7 Rules You Can Break on Your Wedding Day

A bride wearing a pink dress and walking with her groom in an urban location.

Each year, 2.5 million weddings take place in the United States alone. Many of these ceremonies share certain elements, thanks to wedding “rules” we’ve come to accept over the years. The bride wears a white gown. The couple stands at the altar with a group of their closest friends. Inevitably, the DJ will play Uptown Funk or the Chicken Dance. But here’s the thing: there are no hard and fast rules for putting on a wedding (except for signing the marriage license, of course). If you want to make your wedding a truly unique affair, here are a few traditions you can happily put aside.

1. Wearing White

The white wedding dress was first popularized in 1840 when Queen Victoria wed Prince Albert. The young queen wore white because the color highlighted the lace details on her gown. However, the decision was a peculiar one at the time, as most brides wore brightly colored dresses for their weddings.

After Victoria, white wedding gowns became synonymous with purity—and more importantly, became the standard in bridal fashion. But it’s important to remember why Victoria selected the color: because she liked it! If you’d rather wear a red, blue, or black dress on your wedding day, you absolutely should.

2. Wedding Favors

Bring me 100 people who’ve been to a wedding, and I’ll show you 100 people who don’t care about the favors they received. Wedding favors are often cheap, meaningless gifts that sit in your guests’ purses until they eventually throw them out. Worst of all, buying these little trinkets can be quite expensive! There are plenty of better ways to spend the money in your wedding budget—and better ways to thank your guests for celebrating with you. Trust me, your guests will appreciate better food or more champagne rather than a customized Koozie.

3. Not Seeing Your Spouse Until the Ceremony

The first look of a bride and groom on their wedding day.

On the morning of a wedding, there’s always much to-do over keeping the couple separate. After all, if they see each other before the ceremony starts, theirs will be a doomed marriage…right? Everyone knows how silly this idea is, but it’s a tradition we stick to all the same. While it can be lovely for guests to see that romantic “first look,” there’s nothing wrong with a couple spending every moment of their big day together. If you and your sweetheart want to do a first look photo shoot—or even get ready together in the morning—go for it!

4. Single-Sex Bridal Parties

Getting married is a major milestone in a person’s life, so it’s no wonder that most people want their friends to accompany them on the journey. Bridal parties can be a source of comfort and support, but for too long, they’ve stuck to one rule: brides can only choose women for their bridal party, and grooms can only choose men. Whatever pronouns your best friends may use, they have every right to be part of your bridal party. Don’t be afraid to have male “bridesmaids” or female “groomsmen”! As long as your best friends are at your side when you say, “I do,” tradition can take a hike.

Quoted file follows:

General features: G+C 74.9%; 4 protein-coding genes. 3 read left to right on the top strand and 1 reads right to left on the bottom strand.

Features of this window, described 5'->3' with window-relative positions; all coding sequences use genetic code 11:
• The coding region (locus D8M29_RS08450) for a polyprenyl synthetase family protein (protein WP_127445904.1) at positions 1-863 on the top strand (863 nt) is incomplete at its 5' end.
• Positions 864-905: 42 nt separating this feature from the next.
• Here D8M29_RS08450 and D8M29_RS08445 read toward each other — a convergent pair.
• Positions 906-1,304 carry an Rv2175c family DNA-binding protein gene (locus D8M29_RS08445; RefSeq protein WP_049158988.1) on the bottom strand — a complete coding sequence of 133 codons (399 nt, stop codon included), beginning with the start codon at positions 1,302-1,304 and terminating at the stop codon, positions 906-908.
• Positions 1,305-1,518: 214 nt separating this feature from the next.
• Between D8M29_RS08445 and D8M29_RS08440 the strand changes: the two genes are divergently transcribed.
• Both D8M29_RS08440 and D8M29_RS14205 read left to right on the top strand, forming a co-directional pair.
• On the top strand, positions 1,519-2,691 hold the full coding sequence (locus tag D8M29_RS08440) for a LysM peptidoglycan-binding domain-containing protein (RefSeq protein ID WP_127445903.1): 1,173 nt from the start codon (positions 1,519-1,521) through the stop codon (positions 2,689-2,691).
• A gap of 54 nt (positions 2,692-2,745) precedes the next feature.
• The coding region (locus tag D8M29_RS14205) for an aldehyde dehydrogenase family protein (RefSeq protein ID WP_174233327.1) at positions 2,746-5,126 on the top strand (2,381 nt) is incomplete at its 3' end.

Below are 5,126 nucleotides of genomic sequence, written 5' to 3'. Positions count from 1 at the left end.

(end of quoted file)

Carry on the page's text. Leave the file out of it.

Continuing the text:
5. The Bride’s and Groom’s “Sides”

A wedding sign that says

When a bride and groom stand at the altar, the bride is always on the groom’s left side. As a result, it’s become custom for the bride’s family to sit on the left side of the venue, while the groom’s family sits on the right. However, once the newlyweds tie the knot, their families become connected by marriage. Everyone at the wedding is one big, happy family, so why not sit like it? Foregoing the traditional family “sides” makes it easier for your guests to mingle with your new in-laws.

6. The Home Goods Registry

For many decades, it was considered a rule to only list home goods on your wedding gift registry, like dinnerware or small appliances. This rule was primarily practical; the newlyweds were often starting adulthood on their wedding day, so they rarely had any household items between them. But these days, couples get married much later in life (and often co-habitate beforehand), so their registry needs have changed. Don’t be afraid to register for the items you and your spouse need. After all, the whole point of a registry is to advise your guests of the gifts that will be most useful!

7. The Cocktail Hour Photo Session

A bride and groom enjoying the cocktail hour at their wedding.

The cocktail hour between the wedding ceremony and reception serves two purposes: it gives the guests a chance to mingle (and get warmed up for the party later), and it gives the bridal party a chance to have their photos taken. But if you ask me, this is another rule that needs to be broken.

Newlyweds used to take their photos after the ceremony to avoid seeing each other before the wedding—another rule we’ve already pooh-poohed. And besides, what couple would want to miss out on cocktails with their nearest and dearest? By moving around the photo schedule, a couple can spend much more time with their guests.

Of course, if you want to stick with these traditional wedding rules, that’s your prerogative. But if these rules don’t sit right with your sensibilities, feel free to push them aside! It’s one way to make your wedding feel a little more like you and your spouse.

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